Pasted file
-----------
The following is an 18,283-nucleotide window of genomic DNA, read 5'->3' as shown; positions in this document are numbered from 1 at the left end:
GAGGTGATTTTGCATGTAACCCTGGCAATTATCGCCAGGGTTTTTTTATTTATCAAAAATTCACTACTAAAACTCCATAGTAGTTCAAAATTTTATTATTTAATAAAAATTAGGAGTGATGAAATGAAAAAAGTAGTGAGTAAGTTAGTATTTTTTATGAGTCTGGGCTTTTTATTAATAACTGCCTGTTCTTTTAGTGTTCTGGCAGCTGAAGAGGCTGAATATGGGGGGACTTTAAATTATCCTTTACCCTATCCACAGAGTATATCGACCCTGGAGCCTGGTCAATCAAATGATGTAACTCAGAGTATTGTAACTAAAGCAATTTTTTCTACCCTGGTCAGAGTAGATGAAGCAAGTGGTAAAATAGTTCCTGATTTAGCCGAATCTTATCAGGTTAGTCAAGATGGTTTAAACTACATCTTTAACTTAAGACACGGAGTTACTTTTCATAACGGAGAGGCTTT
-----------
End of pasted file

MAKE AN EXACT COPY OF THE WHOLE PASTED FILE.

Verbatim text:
The following is an 18,283-nucleotide window of genomic DNA, read 5'->3' as shown; positions in this document are numbered from 1 at the left end:
GAGGTGATTTTGCATGTAACCCTGGCAATTATCGCCAGGGTTTTTTTATTTATCAAAAATTCACTACTAAAACTCCATAGTAGTTCAAAATTTTATTATTTAATAAAAATTAGGAGTGATGAAATGAAAAAAGTAGTGAGTAAGTTAGTATTTTTTATGAGTCTGGGCTTTTTATTAATAACTGCCTGTTCTTTTAGTGTTCTGGCAGCTGAAGAGGCTGAATATGGGGGGACTTTAAATTATCCTTTACCCTATCCACAGAGTATATCGACCCTGGAGCCTGGTCAATCAAATGATGTAACTCAGAGTATTGTAACTAAAGCAATTTTTTCTACCCTGGTCAGAGTAGATGAAGCAAGTGGTAAAATAGTTCCTGATTTAGCCGAATCTTATCAGGTTAGTCAAGATGGTTTAAACTACATCTTTAACTTAAGACACGGAGTTACTTTTCATAACGGAGAGGCTTT